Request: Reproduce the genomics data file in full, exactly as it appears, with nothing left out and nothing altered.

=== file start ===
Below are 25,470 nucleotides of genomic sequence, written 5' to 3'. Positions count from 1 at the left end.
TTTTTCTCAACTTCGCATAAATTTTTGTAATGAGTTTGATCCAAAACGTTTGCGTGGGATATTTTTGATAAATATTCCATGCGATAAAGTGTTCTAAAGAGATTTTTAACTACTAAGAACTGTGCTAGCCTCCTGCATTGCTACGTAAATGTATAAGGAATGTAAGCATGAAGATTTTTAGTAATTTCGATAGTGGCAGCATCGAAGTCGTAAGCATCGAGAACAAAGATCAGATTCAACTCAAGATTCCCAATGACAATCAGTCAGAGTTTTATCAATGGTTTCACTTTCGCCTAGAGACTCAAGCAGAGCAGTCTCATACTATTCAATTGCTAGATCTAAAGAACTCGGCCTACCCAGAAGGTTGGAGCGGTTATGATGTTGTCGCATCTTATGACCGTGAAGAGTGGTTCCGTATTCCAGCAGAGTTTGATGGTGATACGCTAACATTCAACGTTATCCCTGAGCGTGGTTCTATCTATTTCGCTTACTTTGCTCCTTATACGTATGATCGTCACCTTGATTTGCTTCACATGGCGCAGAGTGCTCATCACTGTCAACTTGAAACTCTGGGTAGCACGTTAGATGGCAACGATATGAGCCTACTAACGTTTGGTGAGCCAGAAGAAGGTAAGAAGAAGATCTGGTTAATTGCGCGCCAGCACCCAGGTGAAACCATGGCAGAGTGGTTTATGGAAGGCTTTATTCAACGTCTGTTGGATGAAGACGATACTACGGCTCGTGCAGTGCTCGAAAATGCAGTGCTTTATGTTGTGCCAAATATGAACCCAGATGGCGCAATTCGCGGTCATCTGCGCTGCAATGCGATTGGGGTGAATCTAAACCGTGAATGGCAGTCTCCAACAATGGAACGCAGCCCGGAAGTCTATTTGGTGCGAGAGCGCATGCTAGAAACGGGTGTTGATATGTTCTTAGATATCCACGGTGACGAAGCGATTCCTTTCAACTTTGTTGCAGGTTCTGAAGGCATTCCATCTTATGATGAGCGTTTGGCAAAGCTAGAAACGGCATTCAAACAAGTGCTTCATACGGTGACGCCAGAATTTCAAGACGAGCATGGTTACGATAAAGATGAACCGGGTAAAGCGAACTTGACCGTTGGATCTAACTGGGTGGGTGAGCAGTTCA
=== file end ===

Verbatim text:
Below are 25,470 nucleotides of genomic sequence, written 5' to 3'. Positions count from 1 at the left end.
TTTTTCTCAACTTCGCATAAATTTTTGTAATGAGTTTGATCCAAAACGTTTGCGTGGGATATTTTTGATAAATATTCCATGCGATAAAGTGTTCTAAAGAGATTTTTAACTACTAAGAACTGTGCTAGCCTCCTGCATTGCTACGTAAATGTATAAGGAATGTAAGCATGAAGATTTTTAGTAATTTCGATAGTGGCAGCATCGAAGTCGTAAGCATCGAGAACAAAGATCAGATTCAACTCAAGATTCCCAATGACAATCAGTCAGAGTTTTATCAATGGTTTCACTTTCGCCTAGAGACTCAAGCAGAGCAGTCTCATACTATTCAATTGCTAGATCTAAAGAACTCGGCCTACCCAGAAGGTTGGAGCGGTTATGATGTTGTCGCATCTTATGACCGTGAAGAGTGGTTCCGTATTCCAGCAGAGTTTGATGGTGATACGCTAACATTCAACGTTATCCCTGAGCGTGGTTCTATCTATTTCGCTTACTTTGCTCCTTATACGTATGATCGTCACCTTGATTTGCTTCACATGGCGCAGAGTGCTCATCACTGTCAACTTGAAACTCTGGGTAGCACGTTAGATGGCAACGATATGAGCCTACTAACGTTTGGTGAGCCAGAAGAAGGTAAGAAGAAGATCTGGTTAATTGCGCGCCAGCACCCAGGTGAAACCATGGCAGAGTGGTTTATGGAAGGCTTTATTCAACGTCTGTTGGATGAAGACGATACTACGGCTCGTGCAGTGCTCGAAAATGCAGTGCTTTATGTTGTGCCAAATATGAACCCAGATGGCGCAATTCGCGGTCATCTGCGCTGCAATGCGATTGGGGTGAATCTAAACCGTGAATGGCAGTCTCCAACAATGGAACGCAGCCCGGAAGTCTATTTGGTGCGAGAGCGCATGCTAGAAACGGGTGTTGATATGTTCTTAGATATCCACGGTGACGAAGCGATTCCTTTCAACTTTGTTGCAGGTTCTGAAGGCATTCCATCTTATGATGAGCGTTTGGCAAAGCTAGAAACGGCATTCAAACAAGTGCTTCATACGGTGACGCCAGAATTTCAAGACGAGCATGGTTACGATAAAGATGAACCGGGTAAAGCGAACTTGACCGTTGGATCTAACTGGGTGGGTGAGCAGTTCA